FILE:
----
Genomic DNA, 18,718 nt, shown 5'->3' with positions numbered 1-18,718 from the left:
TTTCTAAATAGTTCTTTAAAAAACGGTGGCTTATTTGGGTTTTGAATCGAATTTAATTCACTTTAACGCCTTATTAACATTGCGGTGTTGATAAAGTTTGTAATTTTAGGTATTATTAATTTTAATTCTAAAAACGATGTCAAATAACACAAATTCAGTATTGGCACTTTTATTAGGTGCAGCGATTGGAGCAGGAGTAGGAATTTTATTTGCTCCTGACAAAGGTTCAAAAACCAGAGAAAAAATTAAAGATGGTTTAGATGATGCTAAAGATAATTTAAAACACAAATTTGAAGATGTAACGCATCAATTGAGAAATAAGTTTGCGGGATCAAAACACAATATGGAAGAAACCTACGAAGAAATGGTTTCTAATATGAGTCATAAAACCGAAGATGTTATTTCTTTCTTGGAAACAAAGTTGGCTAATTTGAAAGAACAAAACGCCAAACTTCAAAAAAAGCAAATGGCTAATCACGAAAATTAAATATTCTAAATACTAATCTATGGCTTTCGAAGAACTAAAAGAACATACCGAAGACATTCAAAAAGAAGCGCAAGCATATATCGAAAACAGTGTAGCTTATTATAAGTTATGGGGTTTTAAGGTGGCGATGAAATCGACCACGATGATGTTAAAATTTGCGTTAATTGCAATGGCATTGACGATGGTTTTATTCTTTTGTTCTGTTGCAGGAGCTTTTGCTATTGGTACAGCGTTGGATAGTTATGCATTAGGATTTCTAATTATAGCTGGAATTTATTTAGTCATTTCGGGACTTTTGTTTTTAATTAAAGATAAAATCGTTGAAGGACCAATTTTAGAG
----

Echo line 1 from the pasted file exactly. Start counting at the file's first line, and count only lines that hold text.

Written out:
Genomic DNA, 18,718 nt, shown 5'->3' with positions numbered 1-18,718 from the left: